Seth Meyers suggested that Mueller's investigation won't bring down Trump anytime soon, and Sanders agreed, saying progressives should focus on "bread and butter issues," not just democracy threats. "Americans are not staying up every day worrying about Russians, Russia's interference in our election," he said. "They're wondering how they're going to be able to send their kids to college. They're worried about how they're going to be able to pay the rent." Watch below. Peter Weber

November 1, 2017

Tuesday was Halloween, and Stephen Colbert appeared on The Late Show in costume as a late-night host, but in the Halloween spirit. "Now, ghouls and goblins, join me for tonight's twisted tale of terror, The Fall of the House of Trumper," he said, spookily, kicking off another look at Special Counsel Robert Mueller's indictment of President Trump's former campaign chairman Paul Manafort and two other aides.

Trump took to Twitter Tuesday morning to argue that Manafort's transgressions "took place long before he came to the campaign" — "Iron-clad defense," Colbert said: "'Don't blame me, I happen to know he was a criminal before I hired him'" — though the indictment says Manafort's alleged conspiracy lasted through February 2017.

Still, if Trump was prepared for the Manafort indictment, he and everybody else was blindsided by Mueller's ace, the unsealed guilty plea of campaign adviser George Papadopoulos, who has been cooperating with Mueller's team for months. Colbert showed CNN's Jeffrey Toobin suggesting that Papadopuolos was wearing a wire for those months, declaring the idea "Papadop-alicious." He was less sympathetic about White House staffers who are, reportedly, "freaking out" about the Papadopoulos and Manafort news. "Oh are they?" he said. "Do they wake up every morning feeling overwhelming dread that something terrible is happening in our country that they have no control over? I have no idea how that feels — if I drink enough! Welcome to the club."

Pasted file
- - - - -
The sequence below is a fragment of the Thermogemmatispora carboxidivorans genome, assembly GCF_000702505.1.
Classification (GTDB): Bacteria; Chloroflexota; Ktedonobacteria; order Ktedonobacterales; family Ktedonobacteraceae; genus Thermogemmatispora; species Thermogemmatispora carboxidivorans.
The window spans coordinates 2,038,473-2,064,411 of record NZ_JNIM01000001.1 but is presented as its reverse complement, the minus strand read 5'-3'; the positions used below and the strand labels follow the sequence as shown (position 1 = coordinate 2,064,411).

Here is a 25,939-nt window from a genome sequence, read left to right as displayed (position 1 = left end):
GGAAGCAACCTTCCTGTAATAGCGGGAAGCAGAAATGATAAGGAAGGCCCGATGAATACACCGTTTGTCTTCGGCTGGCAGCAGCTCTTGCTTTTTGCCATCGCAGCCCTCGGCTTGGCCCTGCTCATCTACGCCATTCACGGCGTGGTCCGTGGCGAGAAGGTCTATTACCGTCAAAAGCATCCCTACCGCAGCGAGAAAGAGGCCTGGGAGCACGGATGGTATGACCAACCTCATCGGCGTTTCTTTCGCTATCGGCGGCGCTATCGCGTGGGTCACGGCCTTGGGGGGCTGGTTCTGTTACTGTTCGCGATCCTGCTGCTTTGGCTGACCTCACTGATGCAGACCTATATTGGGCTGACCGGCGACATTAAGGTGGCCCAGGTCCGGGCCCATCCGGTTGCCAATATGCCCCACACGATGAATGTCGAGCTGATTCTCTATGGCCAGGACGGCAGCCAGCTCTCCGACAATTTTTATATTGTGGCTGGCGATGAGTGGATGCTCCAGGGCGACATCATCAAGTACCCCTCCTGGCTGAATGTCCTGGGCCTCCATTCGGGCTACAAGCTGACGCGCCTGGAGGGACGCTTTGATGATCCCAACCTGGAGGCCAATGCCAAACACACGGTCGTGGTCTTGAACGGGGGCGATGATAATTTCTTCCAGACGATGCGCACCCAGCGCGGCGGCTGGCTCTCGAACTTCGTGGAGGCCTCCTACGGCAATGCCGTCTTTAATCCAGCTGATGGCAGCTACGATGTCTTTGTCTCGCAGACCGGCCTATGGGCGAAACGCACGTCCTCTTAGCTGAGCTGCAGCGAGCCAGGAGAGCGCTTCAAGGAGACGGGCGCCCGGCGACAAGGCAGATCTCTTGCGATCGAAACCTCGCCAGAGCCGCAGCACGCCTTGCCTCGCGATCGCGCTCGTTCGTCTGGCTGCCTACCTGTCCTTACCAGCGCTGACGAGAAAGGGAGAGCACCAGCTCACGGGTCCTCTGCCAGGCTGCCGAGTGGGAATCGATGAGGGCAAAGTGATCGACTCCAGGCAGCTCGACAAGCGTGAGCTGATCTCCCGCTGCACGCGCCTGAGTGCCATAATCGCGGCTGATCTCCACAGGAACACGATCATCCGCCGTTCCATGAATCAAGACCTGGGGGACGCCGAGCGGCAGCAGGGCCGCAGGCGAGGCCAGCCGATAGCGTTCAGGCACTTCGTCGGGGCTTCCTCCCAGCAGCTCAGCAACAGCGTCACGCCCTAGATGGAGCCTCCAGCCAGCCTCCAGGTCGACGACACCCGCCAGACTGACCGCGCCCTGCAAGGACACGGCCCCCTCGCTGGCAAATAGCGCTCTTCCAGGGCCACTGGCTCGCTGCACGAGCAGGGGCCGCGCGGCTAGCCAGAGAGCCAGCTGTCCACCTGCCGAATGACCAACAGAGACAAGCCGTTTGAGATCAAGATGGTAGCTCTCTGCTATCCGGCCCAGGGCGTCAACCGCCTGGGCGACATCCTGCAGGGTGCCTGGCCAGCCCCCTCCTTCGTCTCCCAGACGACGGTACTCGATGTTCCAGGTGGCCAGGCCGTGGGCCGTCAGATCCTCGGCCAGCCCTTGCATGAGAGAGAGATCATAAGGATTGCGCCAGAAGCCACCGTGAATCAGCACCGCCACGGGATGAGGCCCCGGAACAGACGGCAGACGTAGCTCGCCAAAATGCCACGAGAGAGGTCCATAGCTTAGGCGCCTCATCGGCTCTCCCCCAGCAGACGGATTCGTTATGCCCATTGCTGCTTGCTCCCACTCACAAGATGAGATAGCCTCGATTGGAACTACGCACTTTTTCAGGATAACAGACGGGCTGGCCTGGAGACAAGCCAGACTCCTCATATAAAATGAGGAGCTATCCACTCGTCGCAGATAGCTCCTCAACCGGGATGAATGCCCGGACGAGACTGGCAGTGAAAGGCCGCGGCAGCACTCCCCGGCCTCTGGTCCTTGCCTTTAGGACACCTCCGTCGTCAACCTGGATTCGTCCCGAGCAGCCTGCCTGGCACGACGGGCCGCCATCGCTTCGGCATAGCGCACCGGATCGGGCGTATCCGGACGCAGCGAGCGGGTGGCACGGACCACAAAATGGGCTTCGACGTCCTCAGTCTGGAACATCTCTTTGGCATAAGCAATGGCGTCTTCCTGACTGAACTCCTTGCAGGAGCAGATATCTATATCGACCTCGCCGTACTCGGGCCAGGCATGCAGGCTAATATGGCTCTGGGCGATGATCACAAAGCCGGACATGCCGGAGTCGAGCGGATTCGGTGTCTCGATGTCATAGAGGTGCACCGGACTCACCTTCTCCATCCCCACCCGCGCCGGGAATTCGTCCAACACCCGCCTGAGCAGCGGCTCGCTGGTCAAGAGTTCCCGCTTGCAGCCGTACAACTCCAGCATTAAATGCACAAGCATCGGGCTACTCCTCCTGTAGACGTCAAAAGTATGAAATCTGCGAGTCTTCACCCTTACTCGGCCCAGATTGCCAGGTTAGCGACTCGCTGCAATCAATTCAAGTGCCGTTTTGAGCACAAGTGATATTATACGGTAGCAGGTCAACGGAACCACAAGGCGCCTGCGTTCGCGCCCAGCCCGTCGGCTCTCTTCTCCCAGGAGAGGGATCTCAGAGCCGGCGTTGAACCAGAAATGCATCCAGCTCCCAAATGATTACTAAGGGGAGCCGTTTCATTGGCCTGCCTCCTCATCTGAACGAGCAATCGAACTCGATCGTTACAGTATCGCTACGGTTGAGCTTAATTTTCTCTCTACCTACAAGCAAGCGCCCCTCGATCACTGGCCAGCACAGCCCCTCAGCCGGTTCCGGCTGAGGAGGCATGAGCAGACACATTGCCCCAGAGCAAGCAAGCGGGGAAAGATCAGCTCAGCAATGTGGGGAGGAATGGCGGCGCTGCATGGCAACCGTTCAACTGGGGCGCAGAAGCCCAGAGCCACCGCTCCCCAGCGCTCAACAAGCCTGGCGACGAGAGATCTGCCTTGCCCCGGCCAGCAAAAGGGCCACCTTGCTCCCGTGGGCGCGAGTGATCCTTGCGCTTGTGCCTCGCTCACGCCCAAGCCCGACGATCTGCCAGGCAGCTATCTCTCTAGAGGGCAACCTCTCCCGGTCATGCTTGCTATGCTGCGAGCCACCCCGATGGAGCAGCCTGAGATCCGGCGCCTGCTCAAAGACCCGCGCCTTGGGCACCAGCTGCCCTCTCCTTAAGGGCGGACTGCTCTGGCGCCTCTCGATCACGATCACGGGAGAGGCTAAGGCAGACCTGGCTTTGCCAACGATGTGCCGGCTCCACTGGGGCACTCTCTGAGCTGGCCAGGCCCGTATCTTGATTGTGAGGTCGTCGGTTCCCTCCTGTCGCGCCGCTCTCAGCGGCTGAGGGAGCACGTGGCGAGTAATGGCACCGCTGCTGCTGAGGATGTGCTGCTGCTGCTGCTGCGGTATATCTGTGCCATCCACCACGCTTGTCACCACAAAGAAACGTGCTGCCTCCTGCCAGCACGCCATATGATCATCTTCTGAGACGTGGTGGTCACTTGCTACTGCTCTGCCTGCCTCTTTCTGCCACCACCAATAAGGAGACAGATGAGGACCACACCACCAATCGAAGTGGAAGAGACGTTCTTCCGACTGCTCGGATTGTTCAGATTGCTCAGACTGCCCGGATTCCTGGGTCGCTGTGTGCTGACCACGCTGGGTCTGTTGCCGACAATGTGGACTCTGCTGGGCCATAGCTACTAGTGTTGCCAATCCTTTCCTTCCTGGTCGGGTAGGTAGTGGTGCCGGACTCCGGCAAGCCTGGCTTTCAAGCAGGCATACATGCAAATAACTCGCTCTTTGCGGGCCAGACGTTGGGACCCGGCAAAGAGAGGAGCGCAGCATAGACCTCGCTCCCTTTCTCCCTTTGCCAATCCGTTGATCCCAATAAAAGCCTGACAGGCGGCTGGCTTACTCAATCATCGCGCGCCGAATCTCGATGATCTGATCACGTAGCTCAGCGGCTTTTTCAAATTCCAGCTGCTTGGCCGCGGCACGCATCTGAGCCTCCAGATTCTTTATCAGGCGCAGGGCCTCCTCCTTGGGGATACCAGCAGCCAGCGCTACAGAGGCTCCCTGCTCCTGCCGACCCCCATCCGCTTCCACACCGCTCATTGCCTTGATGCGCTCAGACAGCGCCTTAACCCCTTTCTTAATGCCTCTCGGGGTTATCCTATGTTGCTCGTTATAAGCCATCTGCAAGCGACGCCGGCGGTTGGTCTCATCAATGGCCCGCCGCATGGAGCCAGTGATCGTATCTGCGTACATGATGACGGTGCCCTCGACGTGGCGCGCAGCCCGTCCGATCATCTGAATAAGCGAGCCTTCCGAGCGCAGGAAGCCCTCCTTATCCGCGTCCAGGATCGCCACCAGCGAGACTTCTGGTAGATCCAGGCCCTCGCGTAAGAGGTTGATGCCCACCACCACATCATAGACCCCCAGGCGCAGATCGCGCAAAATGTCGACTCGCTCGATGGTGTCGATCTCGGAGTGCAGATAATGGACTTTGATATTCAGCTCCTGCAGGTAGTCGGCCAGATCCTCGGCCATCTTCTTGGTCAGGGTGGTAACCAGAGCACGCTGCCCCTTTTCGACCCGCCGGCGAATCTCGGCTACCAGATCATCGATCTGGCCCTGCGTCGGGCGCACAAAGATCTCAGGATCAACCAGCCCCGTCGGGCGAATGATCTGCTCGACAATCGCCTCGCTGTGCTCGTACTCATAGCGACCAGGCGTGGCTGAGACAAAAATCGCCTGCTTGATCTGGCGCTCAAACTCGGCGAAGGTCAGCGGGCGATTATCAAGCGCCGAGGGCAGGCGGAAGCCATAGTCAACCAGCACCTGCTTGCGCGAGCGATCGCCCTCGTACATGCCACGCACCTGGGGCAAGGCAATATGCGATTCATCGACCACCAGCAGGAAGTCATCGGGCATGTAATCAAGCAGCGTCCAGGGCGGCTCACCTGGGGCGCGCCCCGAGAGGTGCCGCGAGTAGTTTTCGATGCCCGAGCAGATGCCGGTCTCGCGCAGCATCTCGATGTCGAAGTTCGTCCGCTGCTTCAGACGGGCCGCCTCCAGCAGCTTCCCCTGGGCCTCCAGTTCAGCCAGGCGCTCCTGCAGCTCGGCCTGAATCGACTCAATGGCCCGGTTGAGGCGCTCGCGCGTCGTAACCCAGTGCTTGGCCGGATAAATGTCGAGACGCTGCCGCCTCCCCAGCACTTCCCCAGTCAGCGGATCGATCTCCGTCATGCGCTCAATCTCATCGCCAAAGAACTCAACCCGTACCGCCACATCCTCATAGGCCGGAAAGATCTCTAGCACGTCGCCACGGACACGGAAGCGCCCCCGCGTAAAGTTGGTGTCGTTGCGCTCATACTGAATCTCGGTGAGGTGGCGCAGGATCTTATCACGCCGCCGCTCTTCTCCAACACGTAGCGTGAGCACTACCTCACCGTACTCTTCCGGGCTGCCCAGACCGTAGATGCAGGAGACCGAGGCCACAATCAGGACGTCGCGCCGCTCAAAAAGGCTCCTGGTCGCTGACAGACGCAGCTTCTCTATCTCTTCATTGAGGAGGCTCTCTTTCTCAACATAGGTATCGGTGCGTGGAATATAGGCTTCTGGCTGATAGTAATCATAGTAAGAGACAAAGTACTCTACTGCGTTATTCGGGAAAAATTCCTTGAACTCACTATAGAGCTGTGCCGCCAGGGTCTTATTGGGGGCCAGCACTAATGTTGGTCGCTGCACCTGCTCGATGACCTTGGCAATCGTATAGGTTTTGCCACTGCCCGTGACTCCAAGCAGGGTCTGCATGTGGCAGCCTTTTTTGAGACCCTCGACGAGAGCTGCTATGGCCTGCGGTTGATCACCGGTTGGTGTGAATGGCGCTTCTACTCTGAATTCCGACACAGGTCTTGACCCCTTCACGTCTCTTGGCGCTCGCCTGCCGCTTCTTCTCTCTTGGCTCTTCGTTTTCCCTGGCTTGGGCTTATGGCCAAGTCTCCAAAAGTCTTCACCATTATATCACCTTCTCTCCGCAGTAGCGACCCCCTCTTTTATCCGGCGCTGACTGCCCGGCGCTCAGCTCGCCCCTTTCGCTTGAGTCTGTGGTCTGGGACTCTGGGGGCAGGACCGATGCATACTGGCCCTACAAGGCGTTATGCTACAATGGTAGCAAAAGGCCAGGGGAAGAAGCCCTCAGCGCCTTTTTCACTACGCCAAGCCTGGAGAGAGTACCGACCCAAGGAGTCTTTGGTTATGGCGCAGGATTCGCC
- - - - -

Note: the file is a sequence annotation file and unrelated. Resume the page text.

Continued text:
"Now, according to Trump, 'George' is just some random young person he's barely heard of, like Tiffany," Colbert said, unkindly. But he didn't buy that or the line from White House Press Secretary Sarah Huckabee Sanders that Papadopoulos had just one meeting with Trump. "Did you not go to health class?" he asked. "Collusion is like pregnancy — it only takes one time." Watch below. Peter Weber

October 31, 2017

Monday was an outwardly calm but inwardly tumultuous day at the White House after President Trump's former campaign chairman Paul Manafort and a top aide turned themselves in after being indicted by Special Counsel Robert Mueller and a third campaign adviser, George Papadopoulos, was revealed to be cooperating with Mueller's team. At The Late Show, Stephen Colbert was all smiles. "Now I know it's almost Halloween, but it feels more like Christmas," he said, trying out a series of Trump-Russia collusion Christmas carols.

White House Press Secretary Sarah Huckabee Sanders was less impressed, telling reporters that the "real story" was Hillary Clinton's ties to Russia. "My God, of course," Colbert said. "Hillary Clinton colluded with Russia to lose the election! But we never saw it because we were playing checkers while she was playing 3-dimensional lose the election." He gleefully played the "fake news" card on the Trump campaign's repeated insistence that it had no knowledge of any attempts to coordinate with Russia, citing the "Papadopo-damning" details of the guilty plea from Papadopoulos.

Trump knew this was coming, and Colbert read through Trump's weekend of "panic tweeting," sighing: "There is something just so reassuringly presidential about screaming 'DO SOMETHING!' into the void."

"All the networks scrambled to cover the latest from the Mueller investigation," Colbert said, "except, of course, for the president's roadside petting zoo over at Fox & Friends." He did agree with Trump's Fox friends on one point, though: "Google, you don't put cheese below the burger — it's a cheeseburger, not a burger cheese." But overall, the only network in the world Monday more "focused on fluff is the one I started to boost the president's ego, Real News Tonight."

The Late Show also showed coverage of the indictment on another imaginary network, the Obvious Metaphor Network. Watch below. Peter Weber

September 22, 2017

Stephen Colbert began Thursday's Late Show with a Rosh Hashana joke. "I'm so glad its 5778," he said. "5777 sucked." Jewish new year out of the way, he jumped into the latest developments in Special Counsel Robert Mueller's investigation into Russian election meddling and President Trump's campaign. Colbert summarized some of the 13 events Mueller has asked the White House about as a K-Tel record, Now That's What I Call Collusion 45, "available wherever CDs are still sold — so I'm gonna say Starbucks."